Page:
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Camp John C. Pelham was a small base 8 (short) miles south of the DMZ in Western Corridor of South Korea. For the troops serving in Korea now, the term the Western Corridor is something they may have never heard of. The camps in the Western Corridor all closed down around 2004. But to the GI's who served on these small bases, the memories of these camps will never die.

The Western Corridor refers to the western sector of military camps in the 2nd Infantry Division area of operations north of Seoul. The Western Corridor camps are located to the west of the main US military hubs in Dongducheon and Uijongbu near the Demilitarized Zone (DMZ) that separates North from South Korea. The bases located in the Western Corridor is where the first line of American units. These units of the 2nd D were assigned with the task slowing down any North Korean attack. These units were greatly out numbered, and were to be nothing more than a speed bump for the North Korean Army. The unit with this responsibility was the 2/17 Artillery Regiment located at Camp Pelham.

Camp Pelham was one of the camps north of Seoul authorized Hardship Duty Pay. The Hardship Duty Pay is paid to troops who are permanently assigned to areas where it is authorized or who serve 30 consecutive days of temporary duty in those areas. Several factors are considered in determining whether a location qualified for the pay: climate, physical and social isolation, sanitation, disease, medical facilities, housing, food, recreational and community facilities, political violence, harassment and crime. The extra pay provides meaningful financial recognition to troops assigned in areas where living conditions are Substantially below US standards.

This camp wasn’t always called Camp Pelham and in fact has went through three name changes over the years. It was first called Camp signRice at the time the camp was first established in 1951 during the Korean War. The land where the camp was built was originally an apple orchard. After the camp was built it was used as the headquarters for the United Nations Command (UNC) Military Armistice Conference Delegation. The UNC at the time was conducting armistice negotiations with the North Koreans and Chinese in the Panmunjom area. One building, a movie theater, was the only permanemt building on base until the 70's. Two years later after the war began, July 27, 1953 UNC Commander General Mark W. Clark signed the Armistice Agreement ending the war in the Camp Rice theater. At first the theater, which was demolished in the 1970s, was the only building on the base, which consisted of 14 tents, volleyball courts, a baseball diamond and a skeet range. Around this time the camp changed its name to Camp Pelham in honor of prominent Civil War artilleryman Lt. Col. John C. Pelham. Later the name Garry Owen would become the third and final name for the camp until it was one of the bases closed in 2004 and turned over to the ROK.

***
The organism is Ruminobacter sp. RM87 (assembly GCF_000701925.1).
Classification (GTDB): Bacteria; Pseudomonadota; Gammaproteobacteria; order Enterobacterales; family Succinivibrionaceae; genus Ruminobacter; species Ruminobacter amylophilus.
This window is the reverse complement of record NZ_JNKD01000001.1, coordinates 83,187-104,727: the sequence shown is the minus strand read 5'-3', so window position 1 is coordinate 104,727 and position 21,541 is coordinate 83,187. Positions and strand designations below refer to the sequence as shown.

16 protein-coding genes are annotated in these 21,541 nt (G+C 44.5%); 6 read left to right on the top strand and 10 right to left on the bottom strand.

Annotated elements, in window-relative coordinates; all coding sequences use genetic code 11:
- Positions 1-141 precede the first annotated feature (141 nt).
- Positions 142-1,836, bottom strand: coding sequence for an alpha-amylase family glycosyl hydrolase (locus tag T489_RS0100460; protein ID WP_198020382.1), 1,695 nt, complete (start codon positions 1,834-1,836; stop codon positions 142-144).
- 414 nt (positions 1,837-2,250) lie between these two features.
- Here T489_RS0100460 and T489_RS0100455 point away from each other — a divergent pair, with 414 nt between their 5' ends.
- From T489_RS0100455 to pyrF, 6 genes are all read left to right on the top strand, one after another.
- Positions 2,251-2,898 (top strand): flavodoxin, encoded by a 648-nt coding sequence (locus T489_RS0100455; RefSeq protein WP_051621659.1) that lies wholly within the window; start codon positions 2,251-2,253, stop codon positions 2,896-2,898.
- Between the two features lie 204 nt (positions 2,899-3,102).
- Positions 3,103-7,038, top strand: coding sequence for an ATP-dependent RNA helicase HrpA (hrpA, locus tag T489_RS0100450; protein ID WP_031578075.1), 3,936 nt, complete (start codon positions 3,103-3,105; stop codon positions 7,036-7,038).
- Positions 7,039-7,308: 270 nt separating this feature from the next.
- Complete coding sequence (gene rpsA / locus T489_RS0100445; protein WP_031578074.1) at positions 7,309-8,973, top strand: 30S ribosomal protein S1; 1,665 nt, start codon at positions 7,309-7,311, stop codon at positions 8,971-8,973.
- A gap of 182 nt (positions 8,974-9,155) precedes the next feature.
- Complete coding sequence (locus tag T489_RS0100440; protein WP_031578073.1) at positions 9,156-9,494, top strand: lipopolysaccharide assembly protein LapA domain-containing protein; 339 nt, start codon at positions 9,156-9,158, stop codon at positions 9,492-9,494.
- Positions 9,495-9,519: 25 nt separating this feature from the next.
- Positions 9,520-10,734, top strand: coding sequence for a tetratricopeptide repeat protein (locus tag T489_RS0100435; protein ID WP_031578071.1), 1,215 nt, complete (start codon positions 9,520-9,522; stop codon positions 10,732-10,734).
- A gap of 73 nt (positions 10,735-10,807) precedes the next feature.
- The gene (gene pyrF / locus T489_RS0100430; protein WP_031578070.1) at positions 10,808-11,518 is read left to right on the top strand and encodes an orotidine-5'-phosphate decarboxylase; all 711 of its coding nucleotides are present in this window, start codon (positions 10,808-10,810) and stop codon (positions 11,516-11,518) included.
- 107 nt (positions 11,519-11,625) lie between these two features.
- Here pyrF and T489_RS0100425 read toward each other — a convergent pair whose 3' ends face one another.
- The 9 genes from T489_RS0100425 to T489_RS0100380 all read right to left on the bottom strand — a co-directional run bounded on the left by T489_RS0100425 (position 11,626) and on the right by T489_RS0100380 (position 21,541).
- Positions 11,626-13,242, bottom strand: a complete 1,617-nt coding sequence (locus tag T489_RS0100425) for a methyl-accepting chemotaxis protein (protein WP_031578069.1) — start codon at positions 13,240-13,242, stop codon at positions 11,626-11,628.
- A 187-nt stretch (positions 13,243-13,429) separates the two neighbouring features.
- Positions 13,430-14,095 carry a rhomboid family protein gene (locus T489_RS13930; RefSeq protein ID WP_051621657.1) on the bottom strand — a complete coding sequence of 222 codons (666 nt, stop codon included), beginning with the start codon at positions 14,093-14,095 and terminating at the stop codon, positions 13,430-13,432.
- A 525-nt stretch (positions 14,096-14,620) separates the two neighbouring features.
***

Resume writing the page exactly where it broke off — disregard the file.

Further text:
Army Community Service was not available. The 2nd Infantry Division's 17 installations operated on a hub system that gave Division soldiers access to services not available on their installations. Camp Pelham was near Camp Howze, which offered many of the services not available on Camp Pelham. No Housing Office, Education Center, or Family Employment Assistance was provided. Family Quarters were not available. Almost all of the Division's soldiers served one-year unaccompanied tours. All soldiers lived in on-post quarters.

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